Introducing Microsoft Windows Server 2008
What You'll Learn in This Hour:
- Introducing Windows Server 2008
- Improvements and Additions to Windows Server 2008
- The Different Flavors of Windows Server 2008
In this hour, you are introduced to the latest version of Microsoft's network operating system (NOS) platform: Microsoft Windows Server 2008. You'll learn about the features that Windows Server 2008 has inherited from its predecessors and some of the new features provided by this NOS. We also look at the different editions of Windows Server 2008.
Introducing Windows Server 2008
Microsoft Windows Server 2008 is the latest version of Microsoft's server network operating system. Windows Server 2008 builds on the features found in Windows Server 2003 and also offers a number of enhancements. Windows Server 2008 was part of the development cycle that produced Microsoft's Windows Vista desktop operating system.
During the development cycle, Longhorn, now known as Windows Server 2008, incorporated the best of what was found in the Windows Server 2003 environment and also adapted some of the new bells and whistles that are also found in the Windows Vista operating system. Windows Server 2008 also provides a number of improvements over Windows Server 2003, while still providing a scalable enterprise networking platform that can be easily expanded as a company or organization grows.
In terms of features adopted from Windows Vista, you will find that Windows Server 2008 shares a number of similarities with Windows Vista, including the Start Menu, desktop, and Windows Control Panel. Thanks to Windows Vista, Windows Server 2008 also now provides a better native backup utility: the Windows Server Backup snap-in (see Figure 1.1). This backup utility runs in the Microsoft Management Console (as do many other snap-ins available in Windows Server 2008) and enables you to back up and restore server files to backup media including DVDs.
Figure 1.1 The Windows Server Backup snap-in.
Windows Server 2008 also takes advantage of Windows BitLocker drive encryption, which is a new encryption feature that was created during the development cycle that produced Windows Vista and Windows Server 2008. BitLocker encrypts all the data on the volume. It can be used to encrypt all the data on the volume that contains the Windows operating system, including paging files, applications, and data used by applications.
Although Windows Server 2008 has adopted some Windows Vista features and also provides many new features of its own, you shouldn't find the Windows Server 2008 administrative environment totally alien if you have used other versions of the network operating system such as Windows Server 2003 (or even the earlier version of this product, Windows 2000 Server). Many of the features and tools that were made available in Windows Server 2003 are also found in Windows Server 2008, including these:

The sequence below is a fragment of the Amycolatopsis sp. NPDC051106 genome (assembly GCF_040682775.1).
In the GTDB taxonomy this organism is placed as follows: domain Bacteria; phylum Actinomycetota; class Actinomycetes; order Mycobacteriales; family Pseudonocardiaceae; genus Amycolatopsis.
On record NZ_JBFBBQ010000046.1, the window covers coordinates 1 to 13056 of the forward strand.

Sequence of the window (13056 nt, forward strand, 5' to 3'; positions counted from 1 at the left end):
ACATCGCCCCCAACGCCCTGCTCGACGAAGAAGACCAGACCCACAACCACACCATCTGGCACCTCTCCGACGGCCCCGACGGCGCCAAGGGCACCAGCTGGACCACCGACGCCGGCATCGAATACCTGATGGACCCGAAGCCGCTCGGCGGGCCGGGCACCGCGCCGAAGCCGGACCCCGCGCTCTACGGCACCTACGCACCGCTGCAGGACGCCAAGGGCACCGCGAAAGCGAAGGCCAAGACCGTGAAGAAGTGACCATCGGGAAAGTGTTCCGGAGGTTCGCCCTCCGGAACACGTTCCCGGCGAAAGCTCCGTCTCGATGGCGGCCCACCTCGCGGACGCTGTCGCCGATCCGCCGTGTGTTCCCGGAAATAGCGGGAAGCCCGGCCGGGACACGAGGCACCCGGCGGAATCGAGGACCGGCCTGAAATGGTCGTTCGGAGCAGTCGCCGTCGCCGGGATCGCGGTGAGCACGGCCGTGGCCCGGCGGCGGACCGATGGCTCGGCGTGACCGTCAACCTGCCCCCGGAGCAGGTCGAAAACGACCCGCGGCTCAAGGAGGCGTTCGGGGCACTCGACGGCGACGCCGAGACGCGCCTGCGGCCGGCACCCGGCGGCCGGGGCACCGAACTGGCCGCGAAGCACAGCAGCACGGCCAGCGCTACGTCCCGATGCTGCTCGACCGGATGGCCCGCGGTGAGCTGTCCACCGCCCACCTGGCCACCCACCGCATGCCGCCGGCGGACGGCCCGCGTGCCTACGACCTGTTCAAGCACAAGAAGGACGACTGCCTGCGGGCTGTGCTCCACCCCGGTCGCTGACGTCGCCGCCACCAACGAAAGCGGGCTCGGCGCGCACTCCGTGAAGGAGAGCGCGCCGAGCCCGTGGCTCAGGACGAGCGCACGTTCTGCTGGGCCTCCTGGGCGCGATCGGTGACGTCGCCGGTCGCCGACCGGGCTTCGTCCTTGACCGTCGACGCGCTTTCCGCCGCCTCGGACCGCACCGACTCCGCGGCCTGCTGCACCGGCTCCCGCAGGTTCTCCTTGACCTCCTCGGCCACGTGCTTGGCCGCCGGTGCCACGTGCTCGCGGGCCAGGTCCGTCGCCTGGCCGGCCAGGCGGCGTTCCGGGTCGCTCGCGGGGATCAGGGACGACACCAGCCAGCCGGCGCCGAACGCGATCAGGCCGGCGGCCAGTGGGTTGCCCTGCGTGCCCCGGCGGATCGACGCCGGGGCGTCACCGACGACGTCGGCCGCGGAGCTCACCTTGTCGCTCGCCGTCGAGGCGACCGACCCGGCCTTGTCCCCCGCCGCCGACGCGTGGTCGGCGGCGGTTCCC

- The Active Directory—Known as the Active Directory for Domain Services (AD DS) in Windows Server 2008, this directory service provides the hierarchical directory of objects on the network (such as users, computers, and printers). AD DS also provides the logical hierarchy for your enterprise forests and child domains and the physical hierarchy for sites.
- Group Policy—Group Policy provides a way to control the user and computer environment found on the network. Application deployment, client desktop settings, and policies related to administrative controls such as auditing can all be configured in Group Policy (Group Policy is discussed in Hour 11, "Deploying Group Policy and Network Access Protection").
- High-level security—The same security options that you found in Windows Server 2003 are also available in Windows Server 2008, such as data encryption, certificates, and a number of other security enhancements, such as the IP Security Protocol. Windows Server 2008 builds on these security features and offers even greater security than its predecessor, including features such as BitLocker drive encryption and the new Network Access Protection service (discussed in Hour 11).
- Web server capabilities—Windows Server 2008 provides the newest version of Microsoft's Internet Information Server—version 7 (IIS7)—which incorporates content delivery platforms such as ASP.NET and SharePoint services into one easy-to-manage web platform. IIS7 also supplies a new management snap-in that can be run in the Microsoft Management Console or MMC (see Hour 23, "Using the Internet Information Service," for more about IIS7).
In addition to features gleaned from the development of Windows Vista and the solid foundation provided by Windows Server 2003, Windows Server 2008 provides many enhancements, more enhancements than can be covered in one book. Let's take a look at some of the improvements and new features provided by Windows Server 2008.